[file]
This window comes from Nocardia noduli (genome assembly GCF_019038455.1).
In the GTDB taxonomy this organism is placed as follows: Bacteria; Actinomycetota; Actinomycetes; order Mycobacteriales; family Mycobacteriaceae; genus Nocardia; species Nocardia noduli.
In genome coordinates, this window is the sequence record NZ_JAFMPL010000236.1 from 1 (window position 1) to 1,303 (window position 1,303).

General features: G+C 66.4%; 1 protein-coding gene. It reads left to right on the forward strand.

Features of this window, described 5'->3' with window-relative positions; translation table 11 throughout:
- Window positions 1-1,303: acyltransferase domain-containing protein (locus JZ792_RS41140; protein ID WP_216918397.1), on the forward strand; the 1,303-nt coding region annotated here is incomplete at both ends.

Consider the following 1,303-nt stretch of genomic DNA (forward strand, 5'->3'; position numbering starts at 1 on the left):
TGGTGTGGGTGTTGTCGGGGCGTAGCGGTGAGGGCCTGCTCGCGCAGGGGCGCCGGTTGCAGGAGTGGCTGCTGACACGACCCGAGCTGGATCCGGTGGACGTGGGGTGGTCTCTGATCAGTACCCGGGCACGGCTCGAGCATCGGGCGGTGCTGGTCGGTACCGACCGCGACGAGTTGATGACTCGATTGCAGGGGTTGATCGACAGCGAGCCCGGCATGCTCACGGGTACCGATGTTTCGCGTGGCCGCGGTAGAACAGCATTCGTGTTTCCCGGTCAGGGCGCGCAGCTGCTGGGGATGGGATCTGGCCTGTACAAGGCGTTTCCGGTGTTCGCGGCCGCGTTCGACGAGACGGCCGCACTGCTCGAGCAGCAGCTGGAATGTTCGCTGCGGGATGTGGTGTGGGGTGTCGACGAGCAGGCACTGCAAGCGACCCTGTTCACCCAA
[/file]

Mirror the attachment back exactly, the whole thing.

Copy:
This window comes from Nocardia noduli (genome assembly GCF_019038455.1).
In the GTDB taxonomy this organism is placed as follows: Bacteria; Actinomycetota; Actinomycetes; order Mycobacteriales; family Mycobacteriaceae; genus Nocardia; species Nocardia noduli.
In genome coordinates, this window is the sequence record NZ_JAFMPL010000236.1 from 1 (window position 1) to 1,303 (window position 1,303).

General features: G+C 66.4%; 1 protein-coding gene. It reads left to right on the forward strand.

Features of this window, described 5'->3' with window-relative positions; translation table 11 throughout:
- Window positions 1-1,303: acyltransferase domain-containing protein (locus JZ792_RS41140; protein ID WP_216918397.1), on the forward strand; the 1,303-nt coding region annotated here is incomplete at both ends.

Consider the following 1,303-nt stretch of genomic DNA (forward strand, 5'->3'; position numbering starts at 1 on the left):
TGGTGTGGGTGTTGTCGGGGCGTAGCGGTGAGGGCCTGCTCGCGCAGGGGCGCCGGTTGCAGGAGTGGCTGCTGACACGACCCGAGCTGGATCCGGTGGACGTGGGGTGGTCTCTGATCAGTACCCGGGCACGGCTCGAGCATCGGGCGGTGCTGGTCGGTACCGACCGCGACGAGTTGATGACTCGATTGCAGGGGTTGATCGACAGCGAGCCCGGCATGCTCACGGGTACCGATGTTTCGCGTGGCCGCGGTAGAACAGCATTCGTGTTTCCCGGTCAGGGCGCGCAGCTGCTGGGGATGGGATCTGGCCTGTACAAGGCGTTTCCGGTGTTCGCGGCCGCGTTCGACGAGACGGCCGCACTGCTCGAGCAGCAGCTGGAATGTTCGCTGCGGGATGTGGTGTGGGGTGTCGACGAGCAGGCACTGCAAGCGACCCTGTTCACCCAA